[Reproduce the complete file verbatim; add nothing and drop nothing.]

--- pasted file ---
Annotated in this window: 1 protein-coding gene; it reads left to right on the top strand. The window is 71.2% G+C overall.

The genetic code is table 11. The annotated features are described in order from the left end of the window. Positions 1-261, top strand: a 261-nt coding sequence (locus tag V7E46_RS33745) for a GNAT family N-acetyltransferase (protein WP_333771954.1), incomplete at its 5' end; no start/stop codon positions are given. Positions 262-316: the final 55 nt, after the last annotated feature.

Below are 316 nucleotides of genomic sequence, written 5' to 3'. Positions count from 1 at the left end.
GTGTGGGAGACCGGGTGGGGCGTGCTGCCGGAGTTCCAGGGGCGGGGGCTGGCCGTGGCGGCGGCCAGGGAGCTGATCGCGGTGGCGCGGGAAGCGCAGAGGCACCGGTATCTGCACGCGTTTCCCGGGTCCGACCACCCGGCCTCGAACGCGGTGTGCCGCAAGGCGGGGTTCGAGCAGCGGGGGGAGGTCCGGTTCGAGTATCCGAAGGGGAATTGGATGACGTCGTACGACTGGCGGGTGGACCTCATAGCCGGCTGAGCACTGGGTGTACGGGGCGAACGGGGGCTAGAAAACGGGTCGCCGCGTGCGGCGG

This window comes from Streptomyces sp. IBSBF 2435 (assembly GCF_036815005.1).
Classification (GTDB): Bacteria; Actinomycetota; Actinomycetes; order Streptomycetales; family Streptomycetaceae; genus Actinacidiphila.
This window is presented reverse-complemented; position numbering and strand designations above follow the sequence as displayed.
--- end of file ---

Annotated in this window: 1 protein-coding gene; it reads left to right on the top strand. The window is 71.2% G+C overall.

The genetic code is table 11. The annotated features are described in order from the left end of the window. Positions 1-261, top strand: a 261-nt coding sequence (locus tag V7E46_RS33745) for a GNAT family N-acetyltransferase (protein WP_333771954.1), incomplete at its 5' end; no start/stop codon positions are given. Positions 262-316: the final 55 nt, after the last annotated feature.

Below are 316 nucleotides of genomic sequence, written 5' to 3'. Positions count from 1 at the left end.
GTGTGGGAGACCGGGTGGGGCGTGCTGCCGGAGTTCCAGGGGCGGGGGCTGGCCGTGGCGGCGGCCAGGGAGCTGATCGCGGTGGCGCGGGAAGCGCAGAGGCACCGGTATCTGCACGCGTTTCCCGGGTCCGACCACCCGGCCTCGAACGCGGTGTGCCGCAAGGCGGGGTTCGAGCAGCGGGGGGAGGTCCGGTTCGAGTATCCGAAGGGGAATTGGATGACGTCGTACGACTGGCGGGTGGACCTCATAGCCGGCTGAGCACTGGGTGTACGGGGCGAACGGGGGCTAGAAAACGGGTCGCCGCGTGCGGCGG

This window comes from Streptomyces sp. IBSBF 2435 (assembly GCF_036815005.1).
Classification (GTDB): Bacteria; Actinomycetota; Actinomycetes; order Streptomycetales; family Streptomycetaceae; genus Actinacidiphila.
This window is presented reverse-complemented; position numbering and strand designations above follow the sequence as displayed.